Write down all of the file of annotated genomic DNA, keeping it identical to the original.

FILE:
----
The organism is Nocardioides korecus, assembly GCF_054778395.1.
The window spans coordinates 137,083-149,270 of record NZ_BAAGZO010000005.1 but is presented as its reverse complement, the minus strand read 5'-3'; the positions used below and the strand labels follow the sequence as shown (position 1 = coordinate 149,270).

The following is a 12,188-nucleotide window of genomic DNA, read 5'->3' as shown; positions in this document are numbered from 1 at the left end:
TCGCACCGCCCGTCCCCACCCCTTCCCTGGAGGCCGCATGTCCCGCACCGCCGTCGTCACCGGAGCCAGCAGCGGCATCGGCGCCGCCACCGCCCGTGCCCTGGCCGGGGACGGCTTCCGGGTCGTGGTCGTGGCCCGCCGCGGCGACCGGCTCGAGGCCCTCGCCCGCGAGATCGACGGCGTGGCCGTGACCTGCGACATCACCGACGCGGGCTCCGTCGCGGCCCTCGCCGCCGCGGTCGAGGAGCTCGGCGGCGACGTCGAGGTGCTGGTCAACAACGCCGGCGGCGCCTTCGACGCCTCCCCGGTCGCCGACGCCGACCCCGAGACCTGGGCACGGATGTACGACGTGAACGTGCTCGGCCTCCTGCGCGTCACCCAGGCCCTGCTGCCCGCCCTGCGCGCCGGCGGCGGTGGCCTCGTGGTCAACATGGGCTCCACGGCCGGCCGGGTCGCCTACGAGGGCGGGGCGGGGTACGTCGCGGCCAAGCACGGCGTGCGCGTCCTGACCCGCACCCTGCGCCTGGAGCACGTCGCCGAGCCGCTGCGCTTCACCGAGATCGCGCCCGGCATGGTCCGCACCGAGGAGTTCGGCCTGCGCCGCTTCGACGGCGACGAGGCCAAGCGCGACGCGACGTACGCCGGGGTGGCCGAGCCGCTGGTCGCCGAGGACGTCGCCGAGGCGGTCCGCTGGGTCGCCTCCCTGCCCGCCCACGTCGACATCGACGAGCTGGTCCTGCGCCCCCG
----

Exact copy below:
The organism is Nocardioides korecus, assembly GCF_054778395.1.
The window spans coordinates 137,083-149,270 of record NZ_BAAGZO010000005.1 but is presented as its reverse complement, the minus strand read 5'-3'; the positions used below and the strand labels follow the sequence as shown (position 1 = coordinate 149,270).

The following is a 12,188-nucleotide window of genomic DNA, read 5'->3' as shown; positions in this document are numbered from 1 at the left end:
TCGCACCGCCCGTCCCCACCCCTTCCCTGGAGGCCGCATGTCCCGCACCGCCGTCGTCACCGGAGCCAGCAGCGGCATCGGCGCCGCCACCGCCCGTGCCCTGGCCGGGGACGGCTTCCGGGTCGTGGTCGTGGCCCGCCGCGGCGACCGGCTCGAGGCCCTCGCCCGCGAGATCGACGGCGTGGCCGTGACCTGCGACATCACCGACGCGGGCTCCGTCGCGGCCCTCGCCGCCGCGGTCGAGGAGCTCGGCGGCGACGTCGAGGTGCTGGTCAACAACGCCGGCGGCGCCTTCGACGCCTCCCCGGTCGCCGACGCCGACCCCGAGACCTGGGCACGGATGTACGACGTGAACGTGCTCGGCCTCCTGCGCGTCACCCAGGCCCTGCTGCCCGCCCTGCGCGCCGGCGGCGGTGGCCTCGTGGTCAACATGGGCTCCACGGCCGGCCGGGTCGCCTACGAGGGCGGGGCGGGGTACGTCGCGGCCAAGCACGGCGTGCGCGTCCTGACCCGCACCCTGCGCCTGGAGCACGTCGCCGAGCCGCTGCGCTTCACCGAGATCGCGCCCGGCATGGTCCGCACCGAGGAGTTCGGCCTGCGCCGCTTCGACGGCGACGAGGCCAAGCGCGACGCGACGTACGCCGGGGTGGCCGAGCCGCTGGTCGCCGAGGACGTCGCCGAGGCGGTCCGCTGGGTCGCCTCCCTGCCCGCCCACGTCGACATCGACGAGCTGGTCCTGCGCCCCCG